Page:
That is what is baffling the Nigerians at the moment. It appears as if there is now a link between the deadly Boko Haram Islamic sect, which has been killing scores of Nigerians, and Al Qaeda in Somalia. (Shortly before it carried out a dastardly attack on the UN headquarters in Abuja in August 2011, Boko Haram boasted, through an operative, that the organisation had sent people for training in Somalia, and that they had just returned to Nigeria).

The question is this: If Al Qaeda were to suspect that that it was being targeted by drones flown from Ghana, would Ghana be safe from its retaliation? Quite frankly, I shudder to think of the situation that would confront us. For Nigeria, whose security budget is probably bigger than our entire gross domestic product (GDP) is currently floundering in its attempt to combat Boko Haram. A government report has recommended that arrested Boko Haram suspects should be granted an ‘amnesty’.

But a newspaper war has broken out, in the meantime, between the Nigerian police and the country’s Defence Intelligence Agency, over how a suspected Boko Haram operative was handled by both organisations, with each is accusing the other of not treating the alleged operative seriously enough.

This is a sign that the intelligence organisations in Nigeria are under enormous pressure over their inability, so far, to check the activities of Boko Haram. In one instance, Boko Haram sent a suicide bomber to blow up the police headquarters in Abuja. The Inspector-General of the Nigerian Police was saved from death by the skin of his teeth.

So, if it is doing nothing at all, Boko Haram is destabilising Nigeria. And if seeing what is going on in Nigeria, our government creates a situation that can be seized upon to see Ghana with hostile eyes, our government would have broken the oath it has sworn to protect and defend Ghana.

One thing that cannot be ignored is the possibility that the disarray in the Nigerian security services is caused by officials within the organisations who are sympathetic to the ideals preached by Boko Haram. That situation could be duplicated in Ghana, with unimaginable consequences. So far, Ghana has been fortunate in not having encountered religious intolerance. Religion does not interfere much in our social interactions. But we should not tempt our luck.

No one can convince an American to allow him to station his country’s troops or weapons on American soil – for any reason. Why can’t we learn from the Americans and tell them plainly that we cannot consider them as our friends, if they ask us to expose ourselves to attack, in order to assist in America’s ‘war on terror’?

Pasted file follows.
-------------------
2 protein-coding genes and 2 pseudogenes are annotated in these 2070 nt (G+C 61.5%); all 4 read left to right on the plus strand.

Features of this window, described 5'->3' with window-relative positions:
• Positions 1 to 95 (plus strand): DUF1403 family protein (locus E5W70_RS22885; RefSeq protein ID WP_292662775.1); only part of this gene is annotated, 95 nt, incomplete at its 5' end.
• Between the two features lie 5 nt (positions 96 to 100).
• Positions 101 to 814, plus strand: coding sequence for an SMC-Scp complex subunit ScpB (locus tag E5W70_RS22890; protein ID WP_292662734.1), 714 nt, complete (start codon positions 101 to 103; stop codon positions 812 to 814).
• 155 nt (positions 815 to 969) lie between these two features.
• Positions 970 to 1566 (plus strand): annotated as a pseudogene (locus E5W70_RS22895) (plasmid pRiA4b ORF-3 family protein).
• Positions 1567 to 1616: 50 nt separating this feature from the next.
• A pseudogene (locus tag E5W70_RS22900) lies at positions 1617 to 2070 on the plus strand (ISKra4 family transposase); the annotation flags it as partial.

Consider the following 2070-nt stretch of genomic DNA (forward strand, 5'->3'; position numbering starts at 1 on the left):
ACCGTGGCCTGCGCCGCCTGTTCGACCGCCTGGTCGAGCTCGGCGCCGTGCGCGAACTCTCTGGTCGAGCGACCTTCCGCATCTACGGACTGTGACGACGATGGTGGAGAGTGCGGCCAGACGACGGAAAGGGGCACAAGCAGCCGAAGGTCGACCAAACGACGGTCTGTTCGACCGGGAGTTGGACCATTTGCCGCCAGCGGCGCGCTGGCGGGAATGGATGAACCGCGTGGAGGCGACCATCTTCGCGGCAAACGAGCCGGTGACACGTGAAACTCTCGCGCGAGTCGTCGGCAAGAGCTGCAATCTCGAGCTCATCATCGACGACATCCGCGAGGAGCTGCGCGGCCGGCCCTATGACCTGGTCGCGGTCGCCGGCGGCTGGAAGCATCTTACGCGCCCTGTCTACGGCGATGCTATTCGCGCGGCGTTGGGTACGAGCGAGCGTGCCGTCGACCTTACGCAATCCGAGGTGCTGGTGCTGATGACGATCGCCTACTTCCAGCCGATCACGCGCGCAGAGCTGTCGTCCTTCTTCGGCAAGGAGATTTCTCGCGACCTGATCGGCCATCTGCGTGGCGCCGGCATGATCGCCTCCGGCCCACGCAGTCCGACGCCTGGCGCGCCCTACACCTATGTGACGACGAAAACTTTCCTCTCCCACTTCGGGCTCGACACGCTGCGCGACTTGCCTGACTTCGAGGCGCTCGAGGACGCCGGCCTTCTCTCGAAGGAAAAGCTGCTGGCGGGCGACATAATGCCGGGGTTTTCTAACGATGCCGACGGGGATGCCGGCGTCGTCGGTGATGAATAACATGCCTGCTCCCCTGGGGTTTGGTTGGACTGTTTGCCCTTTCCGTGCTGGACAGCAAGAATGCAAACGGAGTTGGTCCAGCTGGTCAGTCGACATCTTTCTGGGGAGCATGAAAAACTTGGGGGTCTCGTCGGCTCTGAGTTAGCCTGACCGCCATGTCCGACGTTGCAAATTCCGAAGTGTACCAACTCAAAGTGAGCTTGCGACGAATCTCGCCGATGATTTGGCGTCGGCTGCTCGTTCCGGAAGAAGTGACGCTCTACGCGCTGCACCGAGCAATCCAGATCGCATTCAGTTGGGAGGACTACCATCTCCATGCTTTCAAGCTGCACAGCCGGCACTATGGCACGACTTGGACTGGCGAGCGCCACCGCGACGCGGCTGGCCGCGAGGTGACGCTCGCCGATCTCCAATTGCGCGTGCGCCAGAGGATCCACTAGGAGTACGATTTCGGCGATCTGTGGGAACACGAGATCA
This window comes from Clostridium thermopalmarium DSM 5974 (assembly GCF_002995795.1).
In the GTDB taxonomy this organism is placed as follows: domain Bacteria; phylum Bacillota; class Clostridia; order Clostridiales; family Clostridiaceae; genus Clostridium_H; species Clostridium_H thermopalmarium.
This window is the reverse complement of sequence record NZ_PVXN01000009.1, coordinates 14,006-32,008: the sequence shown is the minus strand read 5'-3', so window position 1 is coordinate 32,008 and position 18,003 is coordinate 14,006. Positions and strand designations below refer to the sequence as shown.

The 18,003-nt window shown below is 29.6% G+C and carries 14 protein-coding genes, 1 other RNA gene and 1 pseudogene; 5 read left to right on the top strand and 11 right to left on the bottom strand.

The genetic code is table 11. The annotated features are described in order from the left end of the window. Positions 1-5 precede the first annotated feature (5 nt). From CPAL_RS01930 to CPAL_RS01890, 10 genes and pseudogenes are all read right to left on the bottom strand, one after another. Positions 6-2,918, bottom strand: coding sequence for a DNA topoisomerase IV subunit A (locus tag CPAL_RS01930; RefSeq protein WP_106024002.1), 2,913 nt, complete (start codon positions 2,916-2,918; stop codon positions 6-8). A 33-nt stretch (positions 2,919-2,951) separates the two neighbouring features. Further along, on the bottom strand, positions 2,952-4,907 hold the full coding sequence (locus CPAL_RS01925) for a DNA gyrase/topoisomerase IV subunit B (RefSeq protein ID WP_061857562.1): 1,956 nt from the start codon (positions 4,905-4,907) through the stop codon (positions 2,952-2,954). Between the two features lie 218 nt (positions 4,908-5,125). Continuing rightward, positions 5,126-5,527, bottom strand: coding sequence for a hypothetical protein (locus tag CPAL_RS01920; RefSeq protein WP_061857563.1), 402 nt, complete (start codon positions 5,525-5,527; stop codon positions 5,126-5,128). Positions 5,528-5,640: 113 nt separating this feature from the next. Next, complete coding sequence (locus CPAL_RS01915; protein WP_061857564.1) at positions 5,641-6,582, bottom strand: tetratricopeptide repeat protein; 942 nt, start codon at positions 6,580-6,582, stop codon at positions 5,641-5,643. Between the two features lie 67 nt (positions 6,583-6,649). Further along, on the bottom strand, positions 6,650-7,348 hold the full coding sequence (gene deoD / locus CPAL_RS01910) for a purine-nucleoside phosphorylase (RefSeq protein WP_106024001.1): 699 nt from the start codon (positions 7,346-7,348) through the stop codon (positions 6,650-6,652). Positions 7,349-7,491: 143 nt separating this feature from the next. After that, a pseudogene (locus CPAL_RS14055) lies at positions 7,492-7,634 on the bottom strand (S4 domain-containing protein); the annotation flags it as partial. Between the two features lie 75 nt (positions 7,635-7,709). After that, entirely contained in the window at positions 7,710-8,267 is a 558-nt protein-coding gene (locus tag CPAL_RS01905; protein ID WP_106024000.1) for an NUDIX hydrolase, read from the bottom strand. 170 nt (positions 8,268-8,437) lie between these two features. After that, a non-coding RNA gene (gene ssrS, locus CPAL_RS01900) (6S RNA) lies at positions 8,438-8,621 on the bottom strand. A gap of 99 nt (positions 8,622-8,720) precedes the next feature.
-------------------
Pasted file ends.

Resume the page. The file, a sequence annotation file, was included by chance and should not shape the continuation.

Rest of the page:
The same disease that is plaguing Nigeria – a divided national security system – is also affecting Pakistan, a country which the US has been considering as an ally in its war on Al Qaeda. Pakistan dies indeed receive US$3.16 billion a year from the US as aid. Yet a few days ago, the chairman of the US Joint Chiefs of Staff, Admiral Mike Mullen, accused Pakistan of supporting a militant group called the Haqqani. This was the group that carried out a deadly attack on the US embassy in the Afghan capital, Kabul, recently, in which 25 people died. What could be a worse indictment of a supposed ally?

Admiral Mullen told the US Senate at a public hearing: ‘The Haqqani network acts as a veritable arm of Pakistan's Inter-Services Intelligence Agency.’

He added: ‘With ISI [Pakistani intelligence"> support, Haqqani operatives planned and conducted a truck bomb attack [on 11 September">, as well as the assault on our embassy. We also have credible intelligence that they were behind the 28 June [2011"> attack against the Inter-Continental Hotel in Kabul and a host of other smaller but effective operations.’

This type of situation – a ‘love affair between two countries that has turned sour’ – is not new. Mention South Vietnam, Cambodia and Laos, and those with good memories can attest to the lesson of history, which is that if you want to remain friendly with the USA, keep its military at arm’s length. Pakistan must now be badly regretting that it didn’t learn from what happened between the US and other countries in southeast Asia. But it is too late for Pakistan to regret its past mistakes. It will continue to pay for those mistakes in blood. Any African country that takes the risk of becoming another Pakistan, needs to have its head examined.